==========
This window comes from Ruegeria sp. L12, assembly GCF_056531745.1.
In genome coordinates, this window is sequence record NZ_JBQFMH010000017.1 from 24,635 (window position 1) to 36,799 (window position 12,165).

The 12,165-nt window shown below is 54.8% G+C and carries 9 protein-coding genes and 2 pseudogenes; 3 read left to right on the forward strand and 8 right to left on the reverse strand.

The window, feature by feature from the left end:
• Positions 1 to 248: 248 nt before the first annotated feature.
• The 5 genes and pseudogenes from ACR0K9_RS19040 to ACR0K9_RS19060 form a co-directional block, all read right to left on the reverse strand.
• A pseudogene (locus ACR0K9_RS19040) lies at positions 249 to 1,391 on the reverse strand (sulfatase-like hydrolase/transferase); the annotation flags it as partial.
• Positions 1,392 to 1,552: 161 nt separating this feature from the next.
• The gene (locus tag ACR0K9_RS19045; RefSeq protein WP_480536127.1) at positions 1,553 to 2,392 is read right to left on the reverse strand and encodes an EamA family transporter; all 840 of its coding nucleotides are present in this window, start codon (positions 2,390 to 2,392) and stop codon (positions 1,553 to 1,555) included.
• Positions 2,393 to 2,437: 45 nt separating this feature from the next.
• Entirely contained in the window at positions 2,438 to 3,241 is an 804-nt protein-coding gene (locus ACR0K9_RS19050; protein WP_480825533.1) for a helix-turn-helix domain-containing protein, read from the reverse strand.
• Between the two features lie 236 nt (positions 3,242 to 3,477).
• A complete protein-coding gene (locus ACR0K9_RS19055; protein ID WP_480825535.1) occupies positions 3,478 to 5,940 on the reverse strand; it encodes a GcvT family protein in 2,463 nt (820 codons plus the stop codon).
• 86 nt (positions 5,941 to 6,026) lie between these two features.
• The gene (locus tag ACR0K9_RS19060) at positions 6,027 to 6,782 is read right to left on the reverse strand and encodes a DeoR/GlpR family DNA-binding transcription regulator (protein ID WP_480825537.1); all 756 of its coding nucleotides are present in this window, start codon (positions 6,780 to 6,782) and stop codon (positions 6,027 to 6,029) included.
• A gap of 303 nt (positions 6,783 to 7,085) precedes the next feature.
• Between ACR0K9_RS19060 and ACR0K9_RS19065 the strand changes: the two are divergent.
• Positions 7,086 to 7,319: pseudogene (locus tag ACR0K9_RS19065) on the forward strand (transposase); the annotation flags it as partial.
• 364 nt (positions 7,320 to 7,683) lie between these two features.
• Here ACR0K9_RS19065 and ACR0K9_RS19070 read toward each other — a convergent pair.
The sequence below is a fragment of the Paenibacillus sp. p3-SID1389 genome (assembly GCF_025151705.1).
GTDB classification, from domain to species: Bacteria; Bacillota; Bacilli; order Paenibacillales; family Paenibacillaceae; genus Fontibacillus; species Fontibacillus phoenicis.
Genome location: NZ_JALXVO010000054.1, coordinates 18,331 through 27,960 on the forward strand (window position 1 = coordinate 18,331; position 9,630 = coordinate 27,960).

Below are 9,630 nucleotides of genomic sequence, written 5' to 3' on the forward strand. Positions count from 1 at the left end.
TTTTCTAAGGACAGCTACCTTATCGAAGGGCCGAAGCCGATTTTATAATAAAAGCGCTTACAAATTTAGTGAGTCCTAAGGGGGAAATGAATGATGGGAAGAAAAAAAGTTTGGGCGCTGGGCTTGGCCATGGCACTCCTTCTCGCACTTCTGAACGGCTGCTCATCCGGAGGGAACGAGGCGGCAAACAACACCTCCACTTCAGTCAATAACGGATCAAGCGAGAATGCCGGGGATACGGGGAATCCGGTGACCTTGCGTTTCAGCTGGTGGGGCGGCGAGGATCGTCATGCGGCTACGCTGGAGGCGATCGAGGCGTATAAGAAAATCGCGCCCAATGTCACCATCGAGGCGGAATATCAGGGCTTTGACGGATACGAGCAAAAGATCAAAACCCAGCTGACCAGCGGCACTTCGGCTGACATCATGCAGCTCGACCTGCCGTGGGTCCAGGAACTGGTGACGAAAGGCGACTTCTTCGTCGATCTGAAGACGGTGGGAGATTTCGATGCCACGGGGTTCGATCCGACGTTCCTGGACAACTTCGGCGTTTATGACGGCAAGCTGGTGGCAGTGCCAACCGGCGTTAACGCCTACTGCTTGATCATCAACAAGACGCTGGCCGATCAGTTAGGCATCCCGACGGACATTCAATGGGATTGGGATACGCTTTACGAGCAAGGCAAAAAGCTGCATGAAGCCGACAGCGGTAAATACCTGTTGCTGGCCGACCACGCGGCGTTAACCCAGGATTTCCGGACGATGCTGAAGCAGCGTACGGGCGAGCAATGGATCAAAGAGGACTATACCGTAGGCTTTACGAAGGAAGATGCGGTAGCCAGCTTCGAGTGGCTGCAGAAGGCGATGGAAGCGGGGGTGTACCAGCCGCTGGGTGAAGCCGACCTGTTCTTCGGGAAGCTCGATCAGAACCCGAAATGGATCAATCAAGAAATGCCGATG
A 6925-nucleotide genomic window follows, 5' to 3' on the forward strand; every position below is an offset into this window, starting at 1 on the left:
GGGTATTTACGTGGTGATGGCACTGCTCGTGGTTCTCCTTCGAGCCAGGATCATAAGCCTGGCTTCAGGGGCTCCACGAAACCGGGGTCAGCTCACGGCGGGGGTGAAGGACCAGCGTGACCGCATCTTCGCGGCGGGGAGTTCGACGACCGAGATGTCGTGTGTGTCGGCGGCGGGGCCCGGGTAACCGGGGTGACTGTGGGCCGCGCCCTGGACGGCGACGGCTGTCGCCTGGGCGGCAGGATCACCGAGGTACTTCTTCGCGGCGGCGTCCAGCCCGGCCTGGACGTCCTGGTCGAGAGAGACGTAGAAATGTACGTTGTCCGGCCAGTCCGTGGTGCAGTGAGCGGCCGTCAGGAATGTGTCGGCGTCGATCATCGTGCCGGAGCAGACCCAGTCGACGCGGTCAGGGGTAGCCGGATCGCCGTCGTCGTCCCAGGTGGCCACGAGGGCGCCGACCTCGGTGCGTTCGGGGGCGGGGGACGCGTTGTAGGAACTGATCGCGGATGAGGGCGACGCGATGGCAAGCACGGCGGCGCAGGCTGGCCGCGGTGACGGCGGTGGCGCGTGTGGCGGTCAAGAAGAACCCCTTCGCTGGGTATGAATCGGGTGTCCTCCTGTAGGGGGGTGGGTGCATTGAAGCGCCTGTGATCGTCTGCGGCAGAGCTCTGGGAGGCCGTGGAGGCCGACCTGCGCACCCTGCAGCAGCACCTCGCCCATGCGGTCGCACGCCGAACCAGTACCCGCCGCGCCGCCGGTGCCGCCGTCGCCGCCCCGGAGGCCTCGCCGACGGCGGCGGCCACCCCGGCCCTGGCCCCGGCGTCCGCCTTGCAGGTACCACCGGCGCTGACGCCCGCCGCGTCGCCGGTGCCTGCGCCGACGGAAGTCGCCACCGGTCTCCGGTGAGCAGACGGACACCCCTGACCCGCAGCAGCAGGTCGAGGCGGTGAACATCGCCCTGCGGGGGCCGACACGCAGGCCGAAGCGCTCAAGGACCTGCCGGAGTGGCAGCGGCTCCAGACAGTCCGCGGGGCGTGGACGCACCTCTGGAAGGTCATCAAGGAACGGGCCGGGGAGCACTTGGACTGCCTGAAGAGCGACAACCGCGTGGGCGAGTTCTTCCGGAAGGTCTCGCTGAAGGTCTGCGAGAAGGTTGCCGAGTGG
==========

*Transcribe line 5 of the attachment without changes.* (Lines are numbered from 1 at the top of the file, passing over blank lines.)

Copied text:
• Positions 1 to 248: 248 nt before the first annotated feature.